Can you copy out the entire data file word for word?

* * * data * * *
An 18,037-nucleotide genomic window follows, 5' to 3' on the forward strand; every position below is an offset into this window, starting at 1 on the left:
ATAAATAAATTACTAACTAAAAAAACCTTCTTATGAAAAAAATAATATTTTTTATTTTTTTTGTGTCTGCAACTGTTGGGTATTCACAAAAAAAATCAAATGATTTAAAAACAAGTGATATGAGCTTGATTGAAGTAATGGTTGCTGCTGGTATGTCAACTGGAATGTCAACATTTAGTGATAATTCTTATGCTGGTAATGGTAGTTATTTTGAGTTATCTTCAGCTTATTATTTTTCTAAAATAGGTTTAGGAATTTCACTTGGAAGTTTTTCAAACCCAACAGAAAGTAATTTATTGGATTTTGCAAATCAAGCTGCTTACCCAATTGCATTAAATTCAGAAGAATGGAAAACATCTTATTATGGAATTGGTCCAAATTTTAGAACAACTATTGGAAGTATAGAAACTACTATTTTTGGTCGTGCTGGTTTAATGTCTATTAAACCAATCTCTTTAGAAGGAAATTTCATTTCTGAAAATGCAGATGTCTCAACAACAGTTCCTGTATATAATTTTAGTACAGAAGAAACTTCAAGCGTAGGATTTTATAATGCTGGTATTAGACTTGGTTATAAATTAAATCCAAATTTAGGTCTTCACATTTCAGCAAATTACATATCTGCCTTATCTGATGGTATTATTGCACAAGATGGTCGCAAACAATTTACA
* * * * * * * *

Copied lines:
An 18,037-nucleotide genomic window follows, 5' to 3' on the forward strand; every position below is an offset into this window, starting at 1 on the left:
ATAAATAAATTACTAACTAAAAAAACCTTCTTATGAAAAAAATAATATTTTTTATTTTTTTTGTGTCTGCAACTGTTGGGTATTCACAAAAAAAATCAAATGATTTAAAAACAAGTGATATGAGCTTGATTGAAGTAATGGTTGCTGCTGGTATGTCAACTGGAATGTCAACATTTAGTGATAATTCTTATGCTGGTAATGGTAGTTATTTTGAGTTATCTTCAGCTTATTATTTTTCTAAAATAGGTTTAGGAATTTCACTTGGAAGTTTTTCAAACCCAACAGAAAGTAATTTATTGGATTTTGCAAATCAAGCTGCTTACCCAATTGCATTAAATTCAGAAGAATGGAAAACATCTTATTATGGAATTGGTCCAAATTTTAGAACAACTATTGGAAGTATAGAAACTACTATTTTTGGTCGTGCTGGTTTAATGTCTATTAAACCAATCTCTTTAGAAGGAAATTTCATTTCTGAAAATGCAGATGTCTCAACAACAGTTCCTGTATATAATTTTAGTACAGAAGAAACTTCAAGCGTAGGATTTTATAATGCTGGTATTAGACTTGGTTATAAATTAAATCCAAATTTAGGTCTTCACATTTCAGCAAATTACATATCTGCCTTATCTGATGGTATTATTGCACAAGATGGTCGCAAACAATTTACA